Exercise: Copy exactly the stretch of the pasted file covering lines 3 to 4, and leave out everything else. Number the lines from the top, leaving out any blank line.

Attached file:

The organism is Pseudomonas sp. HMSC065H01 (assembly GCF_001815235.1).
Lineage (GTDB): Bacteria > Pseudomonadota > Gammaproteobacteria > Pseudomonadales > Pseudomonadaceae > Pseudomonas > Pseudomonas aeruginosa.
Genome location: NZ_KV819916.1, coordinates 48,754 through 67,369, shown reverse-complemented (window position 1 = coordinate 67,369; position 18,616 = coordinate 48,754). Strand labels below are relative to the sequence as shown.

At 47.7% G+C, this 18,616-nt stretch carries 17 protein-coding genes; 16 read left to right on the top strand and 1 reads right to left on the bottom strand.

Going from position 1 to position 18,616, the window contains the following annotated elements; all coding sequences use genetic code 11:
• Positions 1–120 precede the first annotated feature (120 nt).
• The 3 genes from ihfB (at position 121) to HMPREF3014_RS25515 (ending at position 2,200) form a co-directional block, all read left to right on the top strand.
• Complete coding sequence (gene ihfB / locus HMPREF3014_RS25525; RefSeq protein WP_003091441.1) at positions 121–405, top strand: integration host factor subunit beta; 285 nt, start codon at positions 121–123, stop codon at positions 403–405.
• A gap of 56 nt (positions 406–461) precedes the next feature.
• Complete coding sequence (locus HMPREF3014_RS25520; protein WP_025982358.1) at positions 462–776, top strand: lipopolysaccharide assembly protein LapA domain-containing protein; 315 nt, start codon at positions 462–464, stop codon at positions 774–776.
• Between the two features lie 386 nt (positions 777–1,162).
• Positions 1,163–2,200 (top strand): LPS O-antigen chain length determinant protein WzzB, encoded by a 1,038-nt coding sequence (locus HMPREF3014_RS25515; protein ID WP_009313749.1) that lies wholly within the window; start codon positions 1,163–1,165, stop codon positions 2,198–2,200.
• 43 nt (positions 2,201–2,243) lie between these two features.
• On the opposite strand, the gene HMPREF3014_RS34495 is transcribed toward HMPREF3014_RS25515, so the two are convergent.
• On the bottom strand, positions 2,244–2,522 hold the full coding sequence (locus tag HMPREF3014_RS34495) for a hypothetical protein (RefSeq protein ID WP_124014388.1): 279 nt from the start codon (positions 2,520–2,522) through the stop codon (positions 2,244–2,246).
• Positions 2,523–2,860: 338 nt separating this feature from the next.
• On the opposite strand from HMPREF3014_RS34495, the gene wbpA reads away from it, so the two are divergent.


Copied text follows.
Genome location: NZ_KV819916.1, coordinates 48,754 through 67,369, shown reverse-complemented (window position 1 = coordinate 67,369; position 18,616 = coordinate 48,754). Strand labels below are relative to the sequence as shown.

At 47.7% G+C, this 18,616-nt stretch carries 17 protein-coding genes; 16 read left to right on the top strand and 1 reads right to left on the bottom strand.